Regular exercise can help stimulate the gut muscles and aid food movement along the bowel. Exercise, particularly aerobic exercises, can improve constipation (2).
Physical activity can also help improve mood and well-being and positively influence the gut microbiome (3).
This targets and improves the bidirectional communication between the gut and the brain, helping to improve gut symptoms such as constipation.
It is recommended that the general population in the UK exercise for approximately 150 minutes per week (4). Try a brisk walk, jogging or running, yoga, swimming or cycling.
Consider magnesium supplementation
Magnesium can help soften the stool and promote bowel regularity.
Talk to your healthcare provider about magnesium citrate supplements. Magnesium citrate is poorly absorbed and, therefore, can be used as a laxative.
Magnesium citrate supplements are discussed in more detail here: Will Magnesium Supplements Help Constipation?
If you are unable to manage your constipation with the above strategies, then discuss starting a laxative with your GP or pharmacist.
You can read more about the management of constipation in our post What is Constipation and How Can I Manage It? in our post here.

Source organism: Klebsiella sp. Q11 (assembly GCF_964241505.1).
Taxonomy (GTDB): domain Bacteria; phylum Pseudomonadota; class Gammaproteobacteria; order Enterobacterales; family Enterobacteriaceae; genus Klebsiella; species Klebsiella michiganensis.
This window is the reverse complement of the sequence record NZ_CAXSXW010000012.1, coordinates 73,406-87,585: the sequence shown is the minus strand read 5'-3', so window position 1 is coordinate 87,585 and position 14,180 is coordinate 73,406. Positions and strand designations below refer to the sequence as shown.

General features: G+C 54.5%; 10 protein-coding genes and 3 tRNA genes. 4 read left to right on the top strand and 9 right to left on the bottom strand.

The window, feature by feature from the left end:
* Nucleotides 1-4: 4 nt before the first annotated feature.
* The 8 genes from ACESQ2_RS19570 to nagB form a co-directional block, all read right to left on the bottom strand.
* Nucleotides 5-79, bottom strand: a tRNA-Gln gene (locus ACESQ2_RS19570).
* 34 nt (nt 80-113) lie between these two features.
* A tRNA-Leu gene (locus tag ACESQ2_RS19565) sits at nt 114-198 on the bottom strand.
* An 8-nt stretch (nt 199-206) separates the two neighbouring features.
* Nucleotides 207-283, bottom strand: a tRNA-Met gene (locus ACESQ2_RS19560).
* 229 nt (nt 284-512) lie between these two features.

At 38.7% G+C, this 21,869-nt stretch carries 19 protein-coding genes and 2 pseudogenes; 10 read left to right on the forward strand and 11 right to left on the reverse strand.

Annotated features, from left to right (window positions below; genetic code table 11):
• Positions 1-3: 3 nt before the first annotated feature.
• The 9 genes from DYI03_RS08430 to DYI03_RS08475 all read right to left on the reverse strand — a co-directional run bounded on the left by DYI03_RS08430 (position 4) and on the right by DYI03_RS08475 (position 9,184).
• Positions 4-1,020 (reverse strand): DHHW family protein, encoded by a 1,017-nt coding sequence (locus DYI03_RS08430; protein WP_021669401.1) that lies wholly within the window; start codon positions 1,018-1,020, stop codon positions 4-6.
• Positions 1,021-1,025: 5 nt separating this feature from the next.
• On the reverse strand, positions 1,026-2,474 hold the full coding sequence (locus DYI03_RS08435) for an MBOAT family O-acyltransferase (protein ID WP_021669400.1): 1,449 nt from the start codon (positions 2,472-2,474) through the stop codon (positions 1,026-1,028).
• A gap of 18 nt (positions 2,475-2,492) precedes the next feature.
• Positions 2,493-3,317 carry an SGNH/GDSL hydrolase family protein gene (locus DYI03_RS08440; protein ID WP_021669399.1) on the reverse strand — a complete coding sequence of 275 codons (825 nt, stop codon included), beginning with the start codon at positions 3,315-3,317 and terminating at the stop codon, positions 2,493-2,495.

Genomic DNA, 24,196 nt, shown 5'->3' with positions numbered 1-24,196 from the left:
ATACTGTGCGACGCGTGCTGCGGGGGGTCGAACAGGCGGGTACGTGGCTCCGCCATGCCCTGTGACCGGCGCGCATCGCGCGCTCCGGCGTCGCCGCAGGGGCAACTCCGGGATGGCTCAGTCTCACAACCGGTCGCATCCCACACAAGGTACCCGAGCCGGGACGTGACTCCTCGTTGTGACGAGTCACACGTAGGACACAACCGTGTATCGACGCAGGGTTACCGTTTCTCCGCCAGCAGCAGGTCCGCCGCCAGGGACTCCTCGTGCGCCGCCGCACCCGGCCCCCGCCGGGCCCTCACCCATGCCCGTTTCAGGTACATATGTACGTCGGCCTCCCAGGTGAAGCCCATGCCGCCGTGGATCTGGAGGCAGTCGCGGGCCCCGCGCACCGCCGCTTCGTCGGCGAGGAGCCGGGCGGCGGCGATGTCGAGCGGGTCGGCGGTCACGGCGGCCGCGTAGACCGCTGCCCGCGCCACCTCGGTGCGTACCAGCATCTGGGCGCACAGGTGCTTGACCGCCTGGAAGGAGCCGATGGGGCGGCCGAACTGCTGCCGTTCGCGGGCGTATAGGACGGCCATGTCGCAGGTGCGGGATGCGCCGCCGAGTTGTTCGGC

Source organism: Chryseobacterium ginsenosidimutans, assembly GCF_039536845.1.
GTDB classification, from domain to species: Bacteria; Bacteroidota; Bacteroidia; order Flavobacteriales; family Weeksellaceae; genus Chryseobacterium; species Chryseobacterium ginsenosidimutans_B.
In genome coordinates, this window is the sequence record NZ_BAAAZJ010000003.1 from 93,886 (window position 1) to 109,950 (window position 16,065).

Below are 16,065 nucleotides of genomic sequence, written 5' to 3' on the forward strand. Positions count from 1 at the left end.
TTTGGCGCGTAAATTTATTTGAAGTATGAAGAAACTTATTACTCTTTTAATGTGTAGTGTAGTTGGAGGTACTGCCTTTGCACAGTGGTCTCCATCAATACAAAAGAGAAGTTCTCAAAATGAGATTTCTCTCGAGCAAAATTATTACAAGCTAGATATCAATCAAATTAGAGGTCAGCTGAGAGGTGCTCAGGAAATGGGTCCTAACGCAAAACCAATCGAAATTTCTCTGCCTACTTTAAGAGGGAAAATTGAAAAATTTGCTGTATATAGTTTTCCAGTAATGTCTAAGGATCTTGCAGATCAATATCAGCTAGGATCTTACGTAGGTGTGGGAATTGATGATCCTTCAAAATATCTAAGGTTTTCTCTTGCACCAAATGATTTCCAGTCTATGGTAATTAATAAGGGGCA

Are there any other risks of the keto diet?
The ketogenic diet is a drastic change if you follow a well-balanced diet. Therefore, it is no surprise that constipation is not the only risk of the ketogenic diet.
The following risks should be considered before starting the ketogenic diet:
- Restriction of a variety of foods can result in micronutrient deficiencies such as folate, thiamine and magnesium, which are commonly found in wholegrains and legumes.
- Some people, particularly those with IBS, may get bloating and diarrhea due to the keto diet’s high fat intake. Fat can slow down the movement of gas along the bowel, resulting in bloating, and increase colonic motility, which can cause diarrhea.
- The keto diet removes many prebiotics from the diet, which negatively affects the gut microbiota. You can read more in our post “What are Prebiotics and Should I Be Taking Them?”.
- There is a risk of increasing your intake of saturated fat if you do not choose foods that contain mono and polyunsaturated fats. This can increase your ‘bad’ LDL cholesterol and risk of cardiovascular disease.
The keto diet is a very low-carbohydrate and high fat diet.
The keto diet may cause constipation due to a reduced fiber intake, alterations to the gut microbiota and the increased risk of dehydration.
If you suffer from constipation or are worried about becoming constipated, then we would advise not to try the keto diet.
If you are on the keto diet and want to prevent or manage your constipation, increase your intake of high fiber and low-carbohydrate foods. It is also important to stay hydrated and move regularly.
You may want to discuss starting a magnesium supplement or laxative with your healthcare providers.
Beth is UK HCPC Registered Dietitian who specialises in gastrointestinal surgery. Beth graduated from University of Surrey in 2020 with a degree in Nutrition and Dietetics.
Last updated on August 27th, 2023 at 08:42 am